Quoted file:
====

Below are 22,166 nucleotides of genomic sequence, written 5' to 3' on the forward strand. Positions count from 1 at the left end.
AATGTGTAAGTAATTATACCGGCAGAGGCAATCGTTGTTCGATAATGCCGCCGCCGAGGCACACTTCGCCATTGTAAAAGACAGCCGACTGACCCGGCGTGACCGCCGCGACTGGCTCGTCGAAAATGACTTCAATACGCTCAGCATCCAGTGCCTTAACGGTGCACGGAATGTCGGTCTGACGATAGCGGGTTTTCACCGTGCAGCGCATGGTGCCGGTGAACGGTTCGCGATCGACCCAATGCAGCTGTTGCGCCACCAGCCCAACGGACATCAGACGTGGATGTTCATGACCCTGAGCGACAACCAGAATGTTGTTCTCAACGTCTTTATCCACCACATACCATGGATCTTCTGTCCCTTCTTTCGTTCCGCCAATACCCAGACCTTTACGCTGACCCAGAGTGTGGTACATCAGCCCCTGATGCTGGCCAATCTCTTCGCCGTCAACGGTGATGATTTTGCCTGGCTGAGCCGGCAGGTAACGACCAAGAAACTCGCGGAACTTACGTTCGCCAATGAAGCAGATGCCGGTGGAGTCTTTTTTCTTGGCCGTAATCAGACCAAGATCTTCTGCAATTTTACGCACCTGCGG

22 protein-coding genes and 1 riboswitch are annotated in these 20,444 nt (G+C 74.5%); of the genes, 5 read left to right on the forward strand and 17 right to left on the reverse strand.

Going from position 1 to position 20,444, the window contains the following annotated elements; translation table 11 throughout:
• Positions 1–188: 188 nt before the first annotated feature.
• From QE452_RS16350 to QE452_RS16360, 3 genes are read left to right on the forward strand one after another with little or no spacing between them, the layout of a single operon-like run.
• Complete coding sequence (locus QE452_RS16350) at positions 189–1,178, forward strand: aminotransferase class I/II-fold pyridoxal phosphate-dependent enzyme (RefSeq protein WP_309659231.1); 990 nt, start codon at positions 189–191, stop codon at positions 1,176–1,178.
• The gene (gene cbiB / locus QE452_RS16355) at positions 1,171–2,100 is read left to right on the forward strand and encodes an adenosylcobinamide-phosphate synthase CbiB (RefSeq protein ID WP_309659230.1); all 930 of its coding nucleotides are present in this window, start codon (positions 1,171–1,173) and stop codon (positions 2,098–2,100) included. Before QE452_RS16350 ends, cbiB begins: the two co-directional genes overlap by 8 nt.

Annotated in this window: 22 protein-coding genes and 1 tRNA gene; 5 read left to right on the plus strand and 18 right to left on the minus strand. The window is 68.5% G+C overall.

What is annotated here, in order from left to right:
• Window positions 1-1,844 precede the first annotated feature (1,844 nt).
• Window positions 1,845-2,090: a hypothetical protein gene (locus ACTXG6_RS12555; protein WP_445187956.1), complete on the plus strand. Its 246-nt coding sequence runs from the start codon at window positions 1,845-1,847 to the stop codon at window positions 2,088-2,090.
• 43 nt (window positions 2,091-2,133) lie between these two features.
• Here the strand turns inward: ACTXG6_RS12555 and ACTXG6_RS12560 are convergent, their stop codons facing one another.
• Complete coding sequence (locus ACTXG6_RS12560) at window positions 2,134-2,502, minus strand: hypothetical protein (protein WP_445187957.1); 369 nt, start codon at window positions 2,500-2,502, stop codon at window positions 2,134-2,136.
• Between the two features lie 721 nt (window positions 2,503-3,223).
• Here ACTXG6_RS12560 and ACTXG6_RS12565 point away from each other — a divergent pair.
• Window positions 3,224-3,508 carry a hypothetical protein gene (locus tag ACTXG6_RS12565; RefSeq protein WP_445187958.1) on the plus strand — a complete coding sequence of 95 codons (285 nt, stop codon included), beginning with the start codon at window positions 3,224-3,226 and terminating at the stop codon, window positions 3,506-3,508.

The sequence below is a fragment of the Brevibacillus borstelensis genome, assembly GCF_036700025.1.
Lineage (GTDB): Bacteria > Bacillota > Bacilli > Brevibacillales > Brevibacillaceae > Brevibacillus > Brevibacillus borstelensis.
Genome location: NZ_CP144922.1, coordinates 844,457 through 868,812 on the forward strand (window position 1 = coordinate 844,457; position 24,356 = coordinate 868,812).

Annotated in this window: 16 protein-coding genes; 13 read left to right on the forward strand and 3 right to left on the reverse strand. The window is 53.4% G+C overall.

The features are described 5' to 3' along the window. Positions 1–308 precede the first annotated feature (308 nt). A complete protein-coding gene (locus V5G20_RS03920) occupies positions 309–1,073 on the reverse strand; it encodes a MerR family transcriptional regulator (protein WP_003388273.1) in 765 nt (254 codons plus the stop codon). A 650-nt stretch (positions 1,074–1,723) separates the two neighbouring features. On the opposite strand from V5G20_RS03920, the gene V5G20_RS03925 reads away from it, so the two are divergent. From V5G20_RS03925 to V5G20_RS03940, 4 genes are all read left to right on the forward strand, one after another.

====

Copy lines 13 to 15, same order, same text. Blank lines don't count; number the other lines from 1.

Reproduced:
• 43 nt (window positions 2,091-2,133) lie between these two features.
• Here the strand turns inward: ACTXG6_RS12555 and ACTXG6_RS12560 are convergent, their stop codons facing one another.
• Complete coding sequence (locus ACTXG6_RS12560) at window positions 2,134-2,502, minus strand: hypothetical protein (protein WP_445187957.1); 369 nt, start codon at window positions 2,500-2,502, stop codon at window positions 2,134-2,136.